The Turnstone's Bill

Code Confession : Multi-purpose Methods

I recently read the book Clean Code by Robert Martin. I really enjoyed it, especially the parts where he shows you some dirty code and tears it apart, refactoring and refactoring until it’s a thing of beauty. While reading these sections I couldn’t help but notice that many of the bad code practices were things I’m guilty of.

I’m going to try confessing my own coding sins in the hope that by unpicking bad code I’ll learn more about exactly why it’s bad.

So here’s my first confession.

The bad code

Here’s a category method on NSManagedObject that I wrote.

1
2
3
4
5
6
7
8
9
10
- (NSManagedObjectID*) permanentObjectID {
  NSManagedObjectID *theID = [self objectID];
    if ( [theID isTemporaryID] ){
        NSError *err=nil;
        BOOL success = [[self managedObjectContext] obtainPermanentIDsForObjects:@[self] error:&err];
        if (!success)
          // Deal with error ... that's another story
    }
    return [self objectID];
}

Looking at this now is rather painful. Why the heck did I write it in the first place?

Well here’s my excuse. I use permanent NSManagedObjectID’s to lookup specific objects without holding on to the actual NSManagedObject. I also use them to save object identity information in preferences (eg the last viewed object etc). The problem is that the standard cocoa method objectID is not guaranteed to return the same NSManagedObjectID unless that object id has first been made permanent. Since I rely on object id’s being permanent in quite a few parts of my code, I ended up repeating the block of code above in many places. In the interest of keeping to the DRY principle I decided to capture it all in a method.

I can see three main things wrong with this code;

  1. The name permanentObjectID suggests simple property access but this isn’t what the method does
  2. It’s a function that does two very different things.
  3. The method doesn’t always return a permanent object id (eg if an error occurs) but it’s name suggests it should

These problems collaborate to produce WTF code at the call site because sometimes I’ll be calling permanentObjectID with the expectation that the id is already permanent. At other times I might know full well that the id is not permanent but will call this method to make it so. This greatly reduces readability and searchability of code because the method name no longer describes the purpose of the method call. One reason that this is important is because making the object id permanent at the wrong point can lead to a mismatch between objectID’s of the same object on different NSManagedObjectContexts.

My solution was to make two separate methods like this;

1
2
3
4
5
6
7
8
- (NSManagedObjectID*) permanentObjectID {
    NSManagedObjectID *theID = [self objectID];

    if ( [theID isTemporaryID] )
        return nil;

    return theID;
}
1
2
3
4
5
6
7
8
9
10
11
- (void) makeObjectIDPermanent {
    if ( [[self objectID] isTemporaryID] ){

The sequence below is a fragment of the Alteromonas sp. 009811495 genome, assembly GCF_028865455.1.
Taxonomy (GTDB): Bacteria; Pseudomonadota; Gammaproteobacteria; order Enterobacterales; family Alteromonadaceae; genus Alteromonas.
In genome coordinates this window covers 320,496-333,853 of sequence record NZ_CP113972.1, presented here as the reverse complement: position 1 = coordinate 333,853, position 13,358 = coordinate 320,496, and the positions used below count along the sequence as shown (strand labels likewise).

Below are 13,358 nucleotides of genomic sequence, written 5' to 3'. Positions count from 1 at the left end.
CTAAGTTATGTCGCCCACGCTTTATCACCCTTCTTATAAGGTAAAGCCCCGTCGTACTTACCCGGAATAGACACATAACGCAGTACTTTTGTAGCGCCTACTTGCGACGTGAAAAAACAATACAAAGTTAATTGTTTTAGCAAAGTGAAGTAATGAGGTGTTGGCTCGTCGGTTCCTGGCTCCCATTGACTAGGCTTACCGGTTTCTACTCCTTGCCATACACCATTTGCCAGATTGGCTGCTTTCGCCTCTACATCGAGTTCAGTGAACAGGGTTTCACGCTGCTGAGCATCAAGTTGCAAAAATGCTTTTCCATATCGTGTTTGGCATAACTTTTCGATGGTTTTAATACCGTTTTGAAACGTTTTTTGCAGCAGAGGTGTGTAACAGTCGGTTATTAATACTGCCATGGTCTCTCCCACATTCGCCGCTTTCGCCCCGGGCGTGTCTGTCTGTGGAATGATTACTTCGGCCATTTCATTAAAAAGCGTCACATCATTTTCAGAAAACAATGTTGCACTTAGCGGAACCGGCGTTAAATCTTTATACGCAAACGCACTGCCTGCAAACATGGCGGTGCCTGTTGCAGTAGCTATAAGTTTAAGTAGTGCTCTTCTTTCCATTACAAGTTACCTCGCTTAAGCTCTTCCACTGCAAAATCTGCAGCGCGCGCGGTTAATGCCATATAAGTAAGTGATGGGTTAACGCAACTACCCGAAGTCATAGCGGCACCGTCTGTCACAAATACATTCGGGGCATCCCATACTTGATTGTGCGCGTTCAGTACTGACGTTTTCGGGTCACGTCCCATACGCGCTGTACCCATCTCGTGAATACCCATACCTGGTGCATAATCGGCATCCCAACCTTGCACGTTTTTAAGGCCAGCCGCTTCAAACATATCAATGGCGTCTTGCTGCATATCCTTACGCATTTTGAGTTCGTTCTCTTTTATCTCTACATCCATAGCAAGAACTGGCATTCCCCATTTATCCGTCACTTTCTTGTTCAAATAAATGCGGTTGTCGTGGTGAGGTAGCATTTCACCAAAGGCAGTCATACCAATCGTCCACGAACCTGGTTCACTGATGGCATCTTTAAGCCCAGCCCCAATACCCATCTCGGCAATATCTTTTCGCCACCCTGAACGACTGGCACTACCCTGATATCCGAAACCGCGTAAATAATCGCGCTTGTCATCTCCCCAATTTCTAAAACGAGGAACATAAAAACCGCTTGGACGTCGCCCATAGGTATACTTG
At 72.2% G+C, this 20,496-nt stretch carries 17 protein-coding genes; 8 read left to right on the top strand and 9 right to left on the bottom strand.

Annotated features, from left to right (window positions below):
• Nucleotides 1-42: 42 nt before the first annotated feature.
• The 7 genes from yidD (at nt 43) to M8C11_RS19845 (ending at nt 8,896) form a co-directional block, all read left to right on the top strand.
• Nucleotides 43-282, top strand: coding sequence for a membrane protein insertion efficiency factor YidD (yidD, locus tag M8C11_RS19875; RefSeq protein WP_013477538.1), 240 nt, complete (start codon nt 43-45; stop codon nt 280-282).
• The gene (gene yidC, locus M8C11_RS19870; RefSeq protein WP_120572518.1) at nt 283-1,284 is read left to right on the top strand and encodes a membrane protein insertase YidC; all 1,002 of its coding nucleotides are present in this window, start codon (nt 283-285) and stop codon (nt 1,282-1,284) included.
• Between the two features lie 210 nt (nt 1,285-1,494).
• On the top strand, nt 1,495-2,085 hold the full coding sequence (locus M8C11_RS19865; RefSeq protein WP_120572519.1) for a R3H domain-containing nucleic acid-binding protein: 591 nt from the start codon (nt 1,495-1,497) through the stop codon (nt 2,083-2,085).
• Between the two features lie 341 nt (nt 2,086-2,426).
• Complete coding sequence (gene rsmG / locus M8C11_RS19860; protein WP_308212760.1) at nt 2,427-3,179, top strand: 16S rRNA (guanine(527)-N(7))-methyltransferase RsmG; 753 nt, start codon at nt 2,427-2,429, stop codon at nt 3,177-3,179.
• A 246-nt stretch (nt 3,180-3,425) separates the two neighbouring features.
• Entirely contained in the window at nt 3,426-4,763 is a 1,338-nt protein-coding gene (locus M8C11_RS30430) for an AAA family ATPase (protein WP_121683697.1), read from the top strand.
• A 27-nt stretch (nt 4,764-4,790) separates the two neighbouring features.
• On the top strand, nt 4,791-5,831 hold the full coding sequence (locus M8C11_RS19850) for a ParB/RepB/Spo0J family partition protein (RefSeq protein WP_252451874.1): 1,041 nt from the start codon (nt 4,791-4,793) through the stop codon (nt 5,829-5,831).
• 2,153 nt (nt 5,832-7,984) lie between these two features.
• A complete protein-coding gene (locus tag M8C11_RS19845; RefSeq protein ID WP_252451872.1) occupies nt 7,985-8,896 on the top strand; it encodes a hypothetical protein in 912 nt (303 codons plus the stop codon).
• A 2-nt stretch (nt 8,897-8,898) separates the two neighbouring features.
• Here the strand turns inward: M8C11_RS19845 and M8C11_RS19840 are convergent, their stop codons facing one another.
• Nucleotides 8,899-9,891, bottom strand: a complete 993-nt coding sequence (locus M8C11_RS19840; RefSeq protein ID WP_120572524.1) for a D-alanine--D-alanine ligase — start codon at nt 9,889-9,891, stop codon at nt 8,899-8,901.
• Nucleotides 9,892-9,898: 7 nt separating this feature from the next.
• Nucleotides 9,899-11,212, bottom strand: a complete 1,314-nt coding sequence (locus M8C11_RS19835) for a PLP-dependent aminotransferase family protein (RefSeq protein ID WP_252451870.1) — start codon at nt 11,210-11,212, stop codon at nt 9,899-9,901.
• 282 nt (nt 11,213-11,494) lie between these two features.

NSError *err;
        NSManagedObjectContext *moc = [self managedObjectContext];

        BOOL success = [moc obtainPermanentIDsForObjects:@[self] error:err];
        if ( !success )
          // Deal with error
    }
}

Although this leads to slightly more code, it means that these two methods don’t overlap at all. It also allows me to be really explicit when making an object id permanent and to make the permanentObjectID method behave in a way that befits its status as a noun (ie it should behave like a property).

Summary

I think this case is a pretty good example of a Schizophrenic method. It had two really different purposes, and one of them was pretty much completely hidden by the method name. The mistake was reasonably easy to see in this example, but I’ll be on the lookout for more subtle examples of this kind of thing in my code from now on.

Tricks With Rsync Filter Rules

The rsync program is one of the most powerful, but complex unix tools. It’s man page describes well over 100 commandline options as well as a fully fledged file filter syntax. Basic usage of the program isn’t too complex, but by taking the time to understand some of rsync’s less known options, and especially it’s file filtering syntax it’s possible to achieve almost complete control over what files are synced and how. In this post I’m going to outline a couple of examples of neat things that can be achieved with rsync filter rules. I won’t be going over the basics of filter rule syntax though because that’s actually really well described in the rsync man page itself.

Include only files matching a specific pattern

Given that this seems like a common use case you’d think it would be easy, but it turns out that some rsync filtering magic is needed to make this happen. Remembering that the order of filter arguments is important we could include only .html and .png files in a recursive transfer with the following additional filters (in order from first to last).

--include=*.html  
--include=*.png
--filter=-! */